The Kingdom of Mali was located in Western Africa. It was formed along the Niger River and eventually spread over 1,200 miles away, from the city of Gao all the way to the Atlantic Ocean.
Its northern border was located just south of the Sahara Desert, though it did not occupy much of southern Africa. It covered land now owned by the modern African Countries Mali, Niger, Senegal, and Guinea.
The Mali Kingdom was founded in 1240 AD when a man named Sundiata Keita overthrew the Kingdom of Sosso (a 55-year government who had controlled this part of Africa before the Mali.)
Though the Mali Kingdom was wealthy and powerful, the largest kingdom of its kind ever seen before in Africa, it began to lose power in the 1400s and fully collapsed in 1610 when the Songhai Kingdom rose to power.
But what was it that made the Mali Kingdom so powerful, and why is it still remembered today?
Well, for starters, the reign of the Mali Kingdom saw the region reach new levels of wealth in terms of territory controlled, and because of their authority over regional trade routes.
Acting as the middle-man in all trade between North Africa and the regions across the Sahara to the south, the Kingdom of Mali took taxes from traders in the form of gold, ivory and even slaves.
The spread of Islam also played a big part in the booming Kingdom – as the traders spread Islam and the language of Arabic across Africa, the leaders of the Mali Kingdom were converted, and the implementation of Islamic law helped to keep crime rates low and peace high.
After Sundiata Keita captured the old capital of Sosso, it was decided that he was to be the “supreme monarch” (or king) of this new kingdom and that all future kings would be taken from his bloodline.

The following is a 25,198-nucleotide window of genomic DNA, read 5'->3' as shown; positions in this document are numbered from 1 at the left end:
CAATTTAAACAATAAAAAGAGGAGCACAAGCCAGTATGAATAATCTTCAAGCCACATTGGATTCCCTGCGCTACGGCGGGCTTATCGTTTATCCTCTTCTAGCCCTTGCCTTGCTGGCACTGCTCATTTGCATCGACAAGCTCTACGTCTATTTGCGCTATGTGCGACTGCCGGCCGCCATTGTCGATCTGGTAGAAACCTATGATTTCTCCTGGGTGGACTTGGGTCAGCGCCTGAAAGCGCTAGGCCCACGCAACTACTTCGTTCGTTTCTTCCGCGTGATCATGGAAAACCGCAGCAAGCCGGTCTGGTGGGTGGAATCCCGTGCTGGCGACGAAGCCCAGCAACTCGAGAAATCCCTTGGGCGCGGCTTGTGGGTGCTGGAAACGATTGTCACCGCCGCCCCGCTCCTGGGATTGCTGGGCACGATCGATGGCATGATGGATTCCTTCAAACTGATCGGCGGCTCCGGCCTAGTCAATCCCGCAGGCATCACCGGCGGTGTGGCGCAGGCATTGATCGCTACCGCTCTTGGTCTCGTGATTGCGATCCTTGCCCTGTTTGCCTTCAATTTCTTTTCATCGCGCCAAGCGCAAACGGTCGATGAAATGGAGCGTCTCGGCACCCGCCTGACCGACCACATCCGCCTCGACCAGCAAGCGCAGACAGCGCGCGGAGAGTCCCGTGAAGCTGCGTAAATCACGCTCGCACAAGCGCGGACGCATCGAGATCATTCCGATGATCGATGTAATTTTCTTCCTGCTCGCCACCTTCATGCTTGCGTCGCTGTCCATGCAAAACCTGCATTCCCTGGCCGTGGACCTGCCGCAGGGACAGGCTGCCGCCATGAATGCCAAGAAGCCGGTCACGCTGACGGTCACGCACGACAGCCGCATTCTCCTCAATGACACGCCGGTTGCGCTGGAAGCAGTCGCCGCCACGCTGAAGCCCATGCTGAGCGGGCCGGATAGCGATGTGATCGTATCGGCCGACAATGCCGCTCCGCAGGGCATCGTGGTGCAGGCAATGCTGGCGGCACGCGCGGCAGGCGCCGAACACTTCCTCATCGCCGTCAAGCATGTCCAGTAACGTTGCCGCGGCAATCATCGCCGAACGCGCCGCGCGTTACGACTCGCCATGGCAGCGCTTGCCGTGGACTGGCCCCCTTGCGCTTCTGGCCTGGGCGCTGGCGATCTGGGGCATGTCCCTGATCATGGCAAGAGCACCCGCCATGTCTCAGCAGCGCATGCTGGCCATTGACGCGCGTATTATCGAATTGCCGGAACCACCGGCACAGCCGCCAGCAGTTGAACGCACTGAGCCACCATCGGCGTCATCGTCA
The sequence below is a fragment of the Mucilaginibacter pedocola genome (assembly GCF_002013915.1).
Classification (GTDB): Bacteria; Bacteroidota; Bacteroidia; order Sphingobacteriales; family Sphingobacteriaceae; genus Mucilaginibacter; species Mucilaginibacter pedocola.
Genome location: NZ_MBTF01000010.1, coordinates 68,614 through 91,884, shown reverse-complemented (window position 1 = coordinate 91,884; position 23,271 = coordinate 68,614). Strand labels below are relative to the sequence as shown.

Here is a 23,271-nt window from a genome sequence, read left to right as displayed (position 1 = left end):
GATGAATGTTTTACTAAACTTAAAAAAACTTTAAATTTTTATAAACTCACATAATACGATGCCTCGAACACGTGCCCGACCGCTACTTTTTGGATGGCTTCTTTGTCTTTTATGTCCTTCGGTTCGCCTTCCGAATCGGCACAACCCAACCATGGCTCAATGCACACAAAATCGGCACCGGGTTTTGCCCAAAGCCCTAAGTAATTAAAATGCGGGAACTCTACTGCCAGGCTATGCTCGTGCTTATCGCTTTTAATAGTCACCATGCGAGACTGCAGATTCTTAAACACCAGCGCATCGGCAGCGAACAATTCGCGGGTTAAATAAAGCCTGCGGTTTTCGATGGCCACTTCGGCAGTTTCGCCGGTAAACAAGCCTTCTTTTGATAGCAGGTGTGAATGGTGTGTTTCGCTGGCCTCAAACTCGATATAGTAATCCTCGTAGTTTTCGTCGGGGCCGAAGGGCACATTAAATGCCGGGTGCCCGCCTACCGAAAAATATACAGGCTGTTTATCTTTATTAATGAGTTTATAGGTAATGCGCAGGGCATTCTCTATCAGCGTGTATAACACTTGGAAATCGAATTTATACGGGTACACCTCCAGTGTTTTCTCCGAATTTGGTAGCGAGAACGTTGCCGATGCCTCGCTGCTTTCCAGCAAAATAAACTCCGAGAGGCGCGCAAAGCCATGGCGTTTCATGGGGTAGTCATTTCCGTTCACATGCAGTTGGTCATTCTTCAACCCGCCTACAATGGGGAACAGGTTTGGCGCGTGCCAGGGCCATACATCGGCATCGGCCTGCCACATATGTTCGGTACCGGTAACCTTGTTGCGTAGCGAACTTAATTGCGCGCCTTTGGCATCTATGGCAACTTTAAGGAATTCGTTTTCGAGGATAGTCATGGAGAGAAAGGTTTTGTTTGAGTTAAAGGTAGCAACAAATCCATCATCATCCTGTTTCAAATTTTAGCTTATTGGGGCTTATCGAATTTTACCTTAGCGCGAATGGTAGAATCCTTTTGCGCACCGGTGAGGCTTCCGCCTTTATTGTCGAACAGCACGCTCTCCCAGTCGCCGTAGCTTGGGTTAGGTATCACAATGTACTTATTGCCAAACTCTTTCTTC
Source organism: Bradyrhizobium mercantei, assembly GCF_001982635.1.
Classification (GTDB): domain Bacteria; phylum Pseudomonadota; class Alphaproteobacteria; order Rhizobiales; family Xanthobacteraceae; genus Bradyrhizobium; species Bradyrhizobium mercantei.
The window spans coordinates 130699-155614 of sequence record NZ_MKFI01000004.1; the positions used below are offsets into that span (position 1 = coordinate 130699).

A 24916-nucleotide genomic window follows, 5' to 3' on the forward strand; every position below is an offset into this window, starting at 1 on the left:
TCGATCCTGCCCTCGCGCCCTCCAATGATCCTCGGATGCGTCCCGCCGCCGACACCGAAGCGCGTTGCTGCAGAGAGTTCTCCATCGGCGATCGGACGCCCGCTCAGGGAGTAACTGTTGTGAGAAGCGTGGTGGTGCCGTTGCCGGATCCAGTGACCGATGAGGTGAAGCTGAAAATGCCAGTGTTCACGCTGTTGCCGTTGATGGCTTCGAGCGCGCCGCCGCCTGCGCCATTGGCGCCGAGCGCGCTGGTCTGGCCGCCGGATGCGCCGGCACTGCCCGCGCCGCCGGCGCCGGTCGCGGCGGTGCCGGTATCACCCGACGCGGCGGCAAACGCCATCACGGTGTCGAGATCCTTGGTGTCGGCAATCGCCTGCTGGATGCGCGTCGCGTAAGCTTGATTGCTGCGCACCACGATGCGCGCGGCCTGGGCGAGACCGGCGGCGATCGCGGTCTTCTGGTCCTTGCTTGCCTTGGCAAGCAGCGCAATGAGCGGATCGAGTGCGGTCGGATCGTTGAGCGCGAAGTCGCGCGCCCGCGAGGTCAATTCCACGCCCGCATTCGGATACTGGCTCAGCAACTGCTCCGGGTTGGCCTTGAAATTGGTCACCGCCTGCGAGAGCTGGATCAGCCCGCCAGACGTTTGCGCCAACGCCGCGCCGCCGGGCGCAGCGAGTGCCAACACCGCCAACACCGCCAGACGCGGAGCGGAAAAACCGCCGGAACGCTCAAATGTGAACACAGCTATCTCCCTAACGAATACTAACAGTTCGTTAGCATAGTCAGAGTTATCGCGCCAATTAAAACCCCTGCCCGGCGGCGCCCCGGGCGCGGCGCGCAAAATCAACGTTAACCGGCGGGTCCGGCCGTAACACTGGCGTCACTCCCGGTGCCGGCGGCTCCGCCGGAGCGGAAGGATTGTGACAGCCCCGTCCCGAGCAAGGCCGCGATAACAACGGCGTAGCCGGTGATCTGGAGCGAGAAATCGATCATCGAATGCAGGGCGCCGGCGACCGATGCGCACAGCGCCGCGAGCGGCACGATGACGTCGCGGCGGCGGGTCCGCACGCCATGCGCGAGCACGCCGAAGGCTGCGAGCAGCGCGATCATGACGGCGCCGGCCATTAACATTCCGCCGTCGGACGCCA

During the Mali Kingdom, the king was called the “Mansa.” The Mana would be assisted by an assembly of politicians and loyal advisors. The King was also the one who oversaw all trials in the kingdom, and he conducted trials with the aid of a large number of legal advisors.
The Mansa oversaw the government, but to make things easier to organize, the government was broken into a variety of cabinets and control was delegated to ministers.
This, in a way, is quite similar to the system of government we have nowadays.The role of the Mansa had quite a number of superstitions associated with it; for example, nobody was allowed to be in the king’s company while he ate, and all who came to visit him had to be barefoot, bow at his feet, and pour dust over their heads.
Because the government concentrated power so singularly in the hands of one figure, the fortunes of the kingdom were almost entirely dependent on the abilities of each king.
The greatest Mansa of them all was Mansa Musa I, who ruled in the first half of the 13th century.
With an army of 100,000 men, Mansa Musa was able to extend the kingdom, doubling its territory overall.
Because of this, the Mali Kingdom came to include many different religious groups, most of whom spoke different languages. To solve the problems associated with this, Mansa Musa divided the kingdom into provinces (regions) ruled over by governors.
He personally appointed these governors to ensure that they were suitable rulers. These decisions contributed to the success of the kingdom under his rule, but it was really his lavish trip to Mecca in Saudi Arabia that made him famous.
Mecca is the holy city of Islam and Mansa Musa decided to visit there in 1324. During this trip, Mansa Musa spent a huge amount of gold, but he also brought back a lot of architects, poets, and teachers who helped to improve his kingdom.
The Mali Kingdom began to weaken shortly after the death of Mansa Musa I. In the 1400s, the kingdom began to lose control of the regions along its borders, and in the 1500s, an opposing regime (the Songhai Kingdom) came to power and overthrew the Mali Kingdom.
The final Mensa, Mahmud IV, died in disgrace, and the Mali Kingdom came to a sudden end.
– Western Africa.
– The Niger River.
– 1240 AD, by a man named Sundiata Keita.
– The Mansa.
– Rich. The Kingdom took taxes from traders in the form of gold, ivory, and slaves, and made a great deal of money as a result.